Tuesday, August 17, 2010

The web will remain the same (cue your favorite Led Zeppelin song in the background)

Is it naive to think that a technology - or how we use a technology would always stay the same? My short answer is yes.

I've decided to chime in on the Wired / boingboing / mashable / etc . . . debate regarding the web and it's deceased status. I believe that the statistics and facts within the major stories (wired.com / boingboing.net etc.) are accurate; however their conclusions are miles apart and self serving.

*Source wired.com

Jumping right to my point, the web is not dead, our habits as users are simply changing. Yes, peer to peer communication is gaining in popularity. Video is streaming to all endpoints. You can't look around the corner without bumping into an 'app'. And, yes, browsers, e-mail and FTP are still widely in use (and declining).

Our habits as users are moving to everything that is 'cool' (OK, cool is dead). Video, social media, direct apps and mobile use are just a few of the ways that we are using the web in new and different ways.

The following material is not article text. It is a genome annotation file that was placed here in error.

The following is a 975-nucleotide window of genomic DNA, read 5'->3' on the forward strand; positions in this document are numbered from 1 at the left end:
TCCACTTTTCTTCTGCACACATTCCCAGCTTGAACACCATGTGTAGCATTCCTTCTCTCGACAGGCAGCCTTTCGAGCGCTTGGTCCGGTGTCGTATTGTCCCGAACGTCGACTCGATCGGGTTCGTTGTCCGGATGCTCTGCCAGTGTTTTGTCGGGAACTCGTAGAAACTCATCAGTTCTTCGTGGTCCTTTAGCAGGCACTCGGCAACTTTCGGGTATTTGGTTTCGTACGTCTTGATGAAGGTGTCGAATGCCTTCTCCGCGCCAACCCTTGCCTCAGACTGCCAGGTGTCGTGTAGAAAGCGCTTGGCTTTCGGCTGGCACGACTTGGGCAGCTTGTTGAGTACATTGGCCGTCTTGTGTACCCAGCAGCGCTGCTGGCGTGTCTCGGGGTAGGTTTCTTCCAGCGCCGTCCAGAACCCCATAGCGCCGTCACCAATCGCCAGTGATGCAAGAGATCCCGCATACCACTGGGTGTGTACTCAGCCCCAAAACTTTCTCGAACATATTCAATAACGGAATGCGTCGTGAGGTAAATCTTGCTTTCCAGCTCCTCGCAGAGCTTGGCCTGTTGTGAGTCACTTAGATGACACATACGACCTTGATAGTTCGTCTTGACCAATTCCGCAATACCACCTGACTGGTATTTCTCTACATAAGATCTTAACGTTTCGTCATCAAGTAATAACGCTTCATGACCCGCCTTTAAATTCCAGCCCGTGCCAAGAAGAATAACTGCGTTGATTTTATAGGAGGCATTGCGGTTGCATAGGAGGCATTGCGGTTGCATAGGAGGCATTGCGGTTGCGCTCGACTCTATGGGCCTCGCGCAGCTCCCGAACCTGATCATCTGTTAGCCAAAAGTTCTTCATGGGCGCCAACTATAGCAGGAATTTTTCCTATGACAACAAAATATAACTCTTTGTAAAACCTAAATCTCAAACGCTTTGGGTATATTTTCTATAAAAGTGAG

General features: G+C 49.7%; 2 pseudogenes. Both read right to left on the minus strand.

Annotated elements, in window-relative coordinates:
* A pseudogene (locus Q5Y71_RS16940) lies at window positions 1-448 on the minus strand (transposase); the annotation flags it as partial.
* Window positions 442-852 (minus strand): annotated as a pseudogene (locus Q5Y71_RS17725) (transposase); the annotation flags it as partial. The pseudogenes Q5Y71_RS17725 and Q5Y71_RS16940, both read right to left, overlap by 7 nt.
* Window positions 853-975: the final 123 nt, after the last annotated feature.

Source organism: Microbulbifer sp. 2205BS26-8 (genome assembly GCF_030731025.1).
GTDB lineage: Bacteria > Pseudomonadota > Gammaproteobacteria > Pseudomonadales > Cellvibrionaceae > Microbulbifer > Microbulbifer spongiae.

Even though my opinion is interesting, a couple of statistics always help prove a point:

• Total internet traffic rose from 1 exabyte to 7 exabytes between 2005 and 2010 *Cisco / Boingboing.net
• Global IP traffic grew 45 percent during 2009 to reach an annual run rate of 176 exabytes per year or 15 exabytes per month (and is expected to reach 64 exabytes per month by 2014) *Cisco
• The sum of all forms of video (TV, video on demand, Internet, and P2P) will continue to exceed 91 percent of global consumer traffic by 2014 *Cisco
*Source boingboing.net

It should also be noted that the statistics I have quoted come from the same sources that were used in the 'Web is dead' article from wired.com.

So what is the real message or "news" here? There are a couple of stories:
• The web is not dead, users habits are just changing
• Statistics can be twisted to prove almost any point
• Self serving headlines sometimes work - as there has been an explosion of stories on the topic since the wired.com article

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